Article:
Keys to Peak Parental Performance
Youth soccer clubs are always seeking ways to rein in parental enthusiasm without dampening it. The Stone Mountain George Youth Soccer Association shared a clear, concise set of standards addressing that delicate balance that aligns well with MUSC's philosophy:
Let the coaches' coach.
This includes goal setting and psyching up your child for practice and post game critiques. Having more than one "coach" confuses children.
Do not bribe or offer incentives.
Leave motivation to the coach. Offering money for scoring goals, for example, distracts your child from concentrating properly in practices and games. Support your child unconditionally. Do not withdraw love when your child performs poorly.
Support all players on the team.
Your child's teammates are not the enemy. When they are playing better than your child, he has a wonderful opportunity to learn.
Support the program.
Get involved by volunteering, helping with fundraisers, car-pooling, or however else you can.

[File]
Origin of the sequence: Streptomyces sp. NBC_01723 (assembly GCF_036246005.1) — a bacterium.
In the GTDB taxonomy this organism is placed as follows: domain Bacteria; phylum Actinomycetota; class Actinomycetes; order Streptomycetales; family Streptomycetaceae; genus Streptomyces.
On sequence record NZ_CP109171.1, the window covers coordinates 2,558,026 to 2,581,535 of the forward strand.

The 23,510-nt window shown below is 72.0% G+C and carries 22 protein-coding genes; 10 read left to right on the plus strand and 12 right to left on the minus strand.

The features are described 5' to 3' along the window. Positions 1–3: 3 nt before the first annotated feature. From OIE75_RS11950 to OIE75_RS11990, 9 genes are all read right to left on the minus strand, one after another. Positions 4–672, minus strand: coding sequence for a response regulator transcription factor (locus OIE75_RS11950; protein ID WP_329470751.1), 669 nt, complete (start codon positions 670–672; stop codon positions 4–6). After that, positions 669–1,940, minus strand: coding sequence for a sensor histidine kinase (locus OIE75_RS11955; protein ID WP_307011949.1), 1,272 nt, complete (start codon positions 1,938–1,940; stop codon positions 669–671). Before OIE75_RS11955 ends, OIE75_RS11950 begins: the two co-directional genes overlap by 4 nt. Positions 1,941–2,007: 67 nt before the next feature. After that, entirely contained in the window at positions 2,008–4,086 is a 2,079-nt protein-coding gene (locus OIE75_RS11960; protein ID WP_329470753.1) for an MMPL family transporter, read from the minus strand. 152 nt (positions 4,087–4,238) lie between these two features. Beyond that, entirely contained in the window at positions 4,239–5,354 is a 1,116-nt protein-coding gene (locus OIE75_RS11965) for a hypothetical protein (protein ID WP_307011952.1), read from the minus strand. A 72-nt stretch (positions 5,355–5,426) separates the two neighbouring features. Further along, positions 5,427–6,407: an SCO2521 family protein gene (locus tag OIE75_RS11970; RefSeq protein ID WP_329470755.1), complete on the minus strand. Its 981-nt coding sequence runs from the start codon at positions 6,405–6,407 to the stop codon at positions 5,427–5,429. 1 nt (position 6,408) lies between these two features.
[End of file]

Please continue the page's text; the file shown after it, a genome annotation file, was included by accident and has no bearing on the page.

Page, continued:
Encourage your child to talk with the coaches.
"Taking responsibility" - whether about playing difficulties or missing an upcoming match - is a big part of soccer.
Understand and display appropriate game behavior.
When you cheer appropriately, you help your child focus on the parts of the game he can control (positioning, decision-making, skills, etc.). If he begins focusing on elements he can't control (field conditions, the referee, the weather, etc.), he will not play up to his ability.
Monitor your child at home.
Be sure he is eating and sleeping properly. Help your child keep priorities straight. A youngster needs help balancing schoolwork, friendships, and other commitments besides soccer. But having made a commitment to soccer, she also needs help fulfilling her obligation to her team.
Pass the reality test.
If your child's team loses but he played his best, help him see this as a "win." Remind him to focus on the process, not the end result. Fun and satisfaction should come from "striving to win." Conversely, do not let him be satisfied with "winning" if it comes from inadequate preparation and performance.
Keep soccer in its proper perspective.
The game should not be larger than your life. If your child's performance produces strong emotions in you, suppress them. Keep your own goals and needs separate from your child's. Remember that your relationship with your child will continue long after her competitive soccer days end.